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Curr Alzheimer Res. 2012 Jun;9(5):555-62.

Alzheimer's disease biomarkers and epigenetic intermediates following exposure to Pb in vitro.

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  • 1Department of Biomedical & Pharmaceutical Sciences, Interdisciplinary Neuroscience Program, University of Rhode Island, Kingston, RI 02881, USA.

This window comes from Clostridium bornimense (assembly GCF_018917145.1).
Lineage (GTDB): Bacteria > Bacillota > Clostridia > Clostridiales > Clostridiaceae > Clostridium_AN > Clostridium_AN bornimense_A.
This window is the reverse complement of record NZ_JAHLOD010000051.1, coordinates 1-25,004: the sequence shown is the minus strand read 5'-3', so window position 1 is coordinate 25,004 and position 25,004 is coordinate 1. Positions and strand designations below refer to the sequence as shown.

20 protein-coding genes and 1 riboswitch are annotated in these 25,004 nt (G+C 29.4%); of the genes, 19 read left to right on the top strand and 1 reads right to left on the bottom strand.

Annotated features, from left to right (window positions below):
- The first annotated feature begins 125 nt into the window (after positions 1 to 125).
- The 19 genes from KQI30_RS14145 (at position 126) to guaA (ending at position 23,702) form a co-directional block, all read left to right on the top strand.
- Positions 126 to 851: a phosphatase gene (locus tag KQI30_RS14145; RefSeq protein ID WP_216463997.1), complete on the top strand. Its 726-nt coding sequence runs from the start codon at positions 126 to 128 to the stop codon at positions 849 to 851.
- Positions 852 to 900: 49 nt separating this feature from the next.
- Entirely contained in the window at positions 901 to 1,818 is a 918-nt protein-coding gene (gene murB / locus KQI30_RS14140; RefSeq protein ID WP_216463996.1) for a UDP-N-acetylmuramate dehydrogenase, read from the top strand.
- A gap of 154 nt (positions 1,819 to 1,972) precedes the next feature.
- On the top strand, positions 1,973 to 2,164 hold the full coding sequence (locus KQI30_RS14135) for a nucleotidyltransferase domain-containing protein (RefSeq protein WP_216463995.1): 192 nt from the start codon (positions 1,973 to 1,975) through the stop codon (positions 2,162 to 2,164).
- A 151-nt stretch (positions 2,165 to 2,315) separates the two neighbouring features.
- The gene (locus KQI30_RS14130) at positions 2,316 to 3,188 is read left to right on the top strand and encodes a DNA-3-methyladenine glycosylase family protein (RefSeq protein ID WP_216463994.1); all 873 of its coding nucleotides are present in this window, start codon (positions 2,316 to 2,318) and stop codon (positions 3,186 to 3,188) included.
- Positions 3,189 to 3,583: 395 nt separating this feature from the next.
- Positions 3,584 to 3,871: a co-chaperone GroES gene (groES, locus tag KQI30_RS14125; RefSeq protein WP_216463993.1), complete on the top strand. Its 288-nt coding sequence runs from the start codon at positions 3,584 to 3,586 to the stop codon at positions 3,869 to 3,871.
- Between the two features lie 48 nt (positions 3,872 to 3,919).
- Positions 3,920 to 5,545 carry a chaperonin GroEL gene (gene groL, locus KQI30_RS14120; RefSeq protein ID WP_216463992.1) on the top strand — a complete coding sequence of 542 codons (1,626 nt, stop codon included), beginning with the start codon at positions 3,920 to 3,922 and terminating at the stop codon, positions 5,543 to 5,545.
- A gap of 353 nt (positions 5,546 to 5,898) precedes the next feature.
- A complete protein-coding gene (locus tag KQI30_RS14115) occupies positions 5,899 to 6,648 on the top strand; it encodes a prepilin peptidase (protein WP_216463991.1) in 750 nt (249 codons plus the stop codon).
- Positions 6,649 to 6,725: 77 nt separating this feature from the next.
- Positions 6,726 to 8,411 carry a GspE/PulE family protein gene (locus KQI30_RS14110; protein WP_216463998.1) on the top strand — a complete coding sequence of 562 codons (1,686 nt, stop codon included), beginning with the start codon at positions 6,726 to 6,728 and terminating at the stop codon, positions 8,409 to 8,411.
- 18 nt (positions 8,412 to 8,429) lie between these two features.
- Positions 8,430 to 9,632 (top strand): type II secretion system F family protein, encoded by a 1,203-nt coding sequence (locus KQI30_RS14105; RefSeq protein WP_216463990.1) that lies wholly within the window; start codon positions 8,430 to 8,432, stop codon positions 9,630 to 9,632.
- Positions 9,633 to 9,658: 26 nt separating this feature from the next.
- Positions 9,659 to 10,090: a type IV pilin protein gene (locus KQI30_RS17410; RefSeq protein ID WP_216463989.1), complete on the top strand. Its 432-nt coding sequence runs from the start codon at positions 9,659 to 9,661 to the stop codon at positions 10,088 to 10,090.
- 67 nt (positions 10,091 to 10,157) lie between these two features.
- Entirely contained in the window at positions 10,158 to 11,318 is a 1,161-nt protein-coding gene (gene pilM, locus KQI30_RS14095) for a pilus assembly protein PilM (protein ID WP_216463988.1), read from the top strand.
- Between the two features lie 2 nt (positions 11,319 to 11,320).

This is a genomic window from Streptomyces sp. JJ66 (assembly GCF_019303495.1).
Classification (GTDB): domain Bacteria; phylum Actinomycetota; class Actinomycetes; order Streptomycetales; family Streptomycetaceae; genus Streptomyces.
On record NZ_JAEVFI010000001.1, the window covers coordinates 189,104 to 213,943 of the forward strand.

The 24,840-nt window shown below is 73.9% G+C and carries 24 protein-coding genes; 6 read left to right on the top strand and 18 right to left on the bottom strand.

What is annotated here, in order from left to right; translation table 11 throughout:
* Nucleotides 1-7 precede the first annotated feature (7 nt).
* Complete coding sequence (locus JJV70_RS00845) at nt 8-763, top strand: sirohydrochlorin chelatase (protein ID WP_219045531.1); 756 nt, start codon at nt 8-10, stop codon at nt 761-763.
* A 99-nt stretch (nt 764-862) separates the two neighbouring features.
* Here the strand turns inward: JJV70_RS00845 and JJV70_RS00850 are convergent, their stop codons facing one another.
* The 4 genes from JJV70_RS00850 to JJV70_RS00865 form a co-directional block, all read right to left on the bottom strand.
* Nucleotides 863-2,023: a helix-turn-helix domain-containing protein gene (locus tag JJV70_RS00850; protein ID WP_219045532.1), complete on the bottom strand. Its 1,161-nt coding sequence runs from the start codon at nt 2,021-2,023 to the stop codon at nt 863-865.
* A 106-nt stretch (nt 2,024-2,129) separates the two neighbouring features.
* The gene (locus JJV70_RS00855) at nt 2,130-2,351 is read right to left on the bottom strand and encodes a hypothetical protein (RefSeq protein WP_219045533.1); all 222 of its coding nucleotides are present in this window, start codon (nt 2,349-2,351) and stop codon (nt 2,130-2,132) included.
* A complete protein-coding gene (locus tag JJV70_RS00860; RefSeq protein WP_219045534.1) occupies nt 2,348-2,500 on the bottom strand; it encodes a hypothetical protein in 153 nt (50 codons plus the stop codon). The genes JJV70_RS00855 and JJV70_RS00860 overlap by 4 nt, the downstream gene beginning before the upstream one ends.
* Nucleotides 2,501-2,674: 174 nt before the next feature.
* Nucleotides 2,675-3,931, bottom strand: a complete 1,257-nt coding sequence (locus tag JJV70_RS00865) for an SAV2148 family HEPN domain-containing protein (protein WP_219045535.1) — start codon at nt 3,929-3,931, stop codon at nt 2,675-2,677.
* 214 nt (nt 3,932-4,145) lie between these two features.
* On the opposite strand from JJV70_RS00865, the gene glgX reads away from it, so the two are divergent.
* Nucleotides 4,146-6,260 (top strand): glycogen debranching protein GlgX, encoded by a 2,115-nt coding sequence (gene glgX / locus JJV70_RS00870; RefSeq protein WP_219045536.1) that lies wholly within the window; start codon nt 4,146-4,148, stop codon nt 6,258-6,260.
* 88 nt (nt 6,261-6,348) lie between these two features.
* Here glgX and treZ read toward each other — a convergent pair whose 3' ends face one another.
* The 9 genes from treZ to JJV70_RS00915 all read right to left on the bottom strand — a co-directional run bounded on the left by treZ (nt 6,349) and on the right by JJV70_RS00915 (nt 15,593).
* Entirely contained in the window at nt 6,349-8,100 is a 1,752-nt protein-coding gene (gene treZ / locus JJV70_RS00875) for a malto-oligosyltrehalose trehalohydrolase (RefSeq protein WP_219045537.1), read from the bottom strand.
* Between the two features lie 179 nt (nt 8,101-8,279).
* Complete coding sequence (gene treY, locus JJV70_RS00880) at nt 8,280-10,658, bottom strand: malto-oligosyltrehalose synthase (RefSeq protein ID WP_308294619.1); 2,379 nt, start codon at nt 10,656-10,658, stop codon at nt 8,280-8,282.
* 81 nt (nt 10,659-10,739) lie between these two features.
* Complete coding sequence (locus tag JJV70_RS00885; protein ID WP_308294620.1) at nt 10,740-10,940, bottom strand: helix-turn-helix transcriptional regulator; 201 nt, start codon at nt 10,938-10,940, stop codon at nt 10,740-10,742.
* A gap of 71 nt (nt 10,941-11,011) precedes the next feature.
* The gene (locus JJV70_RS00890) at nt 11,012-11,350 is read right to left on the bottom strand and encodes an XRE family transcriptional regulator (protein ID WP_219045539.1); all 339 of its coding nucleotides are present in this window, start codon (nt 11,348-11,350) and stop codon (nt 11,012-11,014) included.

Late onset Alzheimer's disease (LOAD) is typical of the majority of Alzheimer's disease (AD) cases (~90%), and has no clear genetic association. Previous studies from our lab suggest that an epigenetic component could be involved. Developmental exposure of primates and rodents to lead (Pb) predetermined the expression of AD-related genes, such as the amyloid-β precursor protein (AβPP), later in life. In addition to AβPP, the preponderance of genes that were reprogrammed was rich in CpG dinucleotides implicating DNA methylation and chromatin restructuring in their regulation. To examine the involvement of epigenetic intermediates in Pb-induced alterations in gene expression, differentiated SH-SY5Y cells were exposed to a series of Pb concentrations (5-100 μM) for 48 h and were analyzed for the protein expression of AβPP, β-site amyloid precursor protein cleaving enzyme 1 (BACE1), specificity protein 1 and 3 (Sp1, Sp3) and epigenetic intermediates like DNA methyltransferase 1, 3a (Dnmt1, Dnmt3a) and methyl CpG binding protein 2 (MeCP2) involved in DNA methylation six days after the exposure had ceased. Western blot analysis indicated a significant latent elevation in AD biomarkers as well as the transcription factors Sp1 and Sp3, accompanied by a significant reduction in the protein levels of DNA methylating enzymes. RT-PCR analysis of Dnmt1, Dnmt3a and MeCP2 indicated a significant down-regulation of the mRNA levels. These data suggest that Pb interferes with DNA methylating capacity in these cells, thus altering the expression of AD-related genes.

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